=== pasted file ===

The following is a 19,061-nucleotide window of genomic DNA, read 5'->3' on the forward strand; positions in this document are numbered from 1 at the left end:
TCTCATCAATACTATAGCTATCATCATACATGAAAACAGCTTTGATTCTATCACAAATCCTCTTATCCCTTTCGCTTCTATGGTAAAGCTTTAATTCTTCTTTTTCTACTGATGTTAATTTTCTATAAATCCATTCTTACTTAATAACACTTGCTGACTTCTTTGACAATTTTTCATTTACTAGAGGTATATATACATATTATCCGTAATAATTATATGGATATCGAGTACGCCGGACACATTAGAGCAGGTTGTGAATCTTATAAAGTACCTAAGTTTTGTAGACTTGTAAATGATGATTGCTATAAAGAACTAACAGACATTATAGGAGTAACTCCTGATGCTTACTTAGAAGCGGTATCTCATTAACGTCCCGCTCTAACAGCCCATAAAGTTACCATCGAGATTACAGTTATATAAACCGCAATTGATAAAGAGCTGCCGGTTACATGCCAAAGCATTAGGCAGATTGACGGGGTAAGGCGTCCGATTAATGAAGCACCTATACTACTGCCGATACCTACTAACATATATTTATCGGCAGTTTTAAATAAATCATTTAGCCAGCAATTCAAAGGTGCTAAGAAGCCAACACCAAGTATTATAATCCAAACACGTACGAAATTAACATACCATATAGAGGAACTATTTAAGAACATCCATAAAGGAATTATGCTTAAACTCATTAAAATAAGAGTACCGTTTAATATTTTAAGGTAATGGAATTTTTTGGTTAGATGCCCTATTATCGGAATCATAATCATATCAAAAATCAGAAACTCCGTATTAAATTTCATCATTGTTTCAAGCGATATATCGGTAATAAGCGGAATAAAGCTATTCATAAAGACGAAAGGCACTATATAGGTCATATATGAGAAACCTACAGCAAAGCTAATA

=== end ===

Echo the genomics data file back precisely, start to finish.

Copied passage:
The following is a 19,061-nucleotide window of genomic DNA, read 5'->3' on the forward strand; positions in this document are numbered from 1 at the left end:
TCTCATCAATACTATAGCTATCATCATACATGAAAACAGCTTTGATTCTATCACAAATCCTCTTATCCCTTTCGCTTCTATGGTAAAGCTTTAATTCTTCTTTTTCTACTGATGTTAATTTTCTATAAATCCATTCTTACTTAATAACACTTGCTGACTTCTTTGACAATTTTTCATTTACTAGAGGTATATATACATATTATCCGTAATAATTATATGGATATCGAGTACGCCGGACACATTAGAGCAGGTTGTGAATCTTATAAAGTACCTAAGTTTTGTAGACTTGTAAATGATGATTGCTATAAAGAACTAACAGACATTATAGGAGTAACTCCTGATGCTTACTTAGAAGCGGTATCTCATTAACGTCCCGCTCTAACAGCCCATAAAGTTACCATCGAGATTACAGTTATATAAACCGCAATTGATAAAGAGCTGCCGGTTACATGCCAAAGCATTAGGCAGATTGACGGGGTAAGGCGTCCGATTAATGAAGCACCTATACTACTGCCGATACCTACTAACATATATTTATCGGCAGTTTTAAATAAATCATTTAGCCAGCAATTCAAAGGTGCTAAGAAGCCAACACCAAGTATTATAATCCAAACACGTACGAAATTAACATACCATATAGAGGAACTATTTAAGAACATCCATAAAGGAATTATGCTTAAACTCATTAAAATAAGAGTACCGTTTAATATTTTAAGGTAATGGAATTTTTTGGTTAGATGCCCTATTATCGGAATCATAATCATATCAAAAATCAGAAACTCCGTATTAAATTTCATCATTGTTTCAAGCGATATATCGGTAATAAGCGGAATAAAGCTATTCATAAAGACGAAAGGCACTATATAGGTCATATATGAGAAACCTACAGCAAAGCTAATA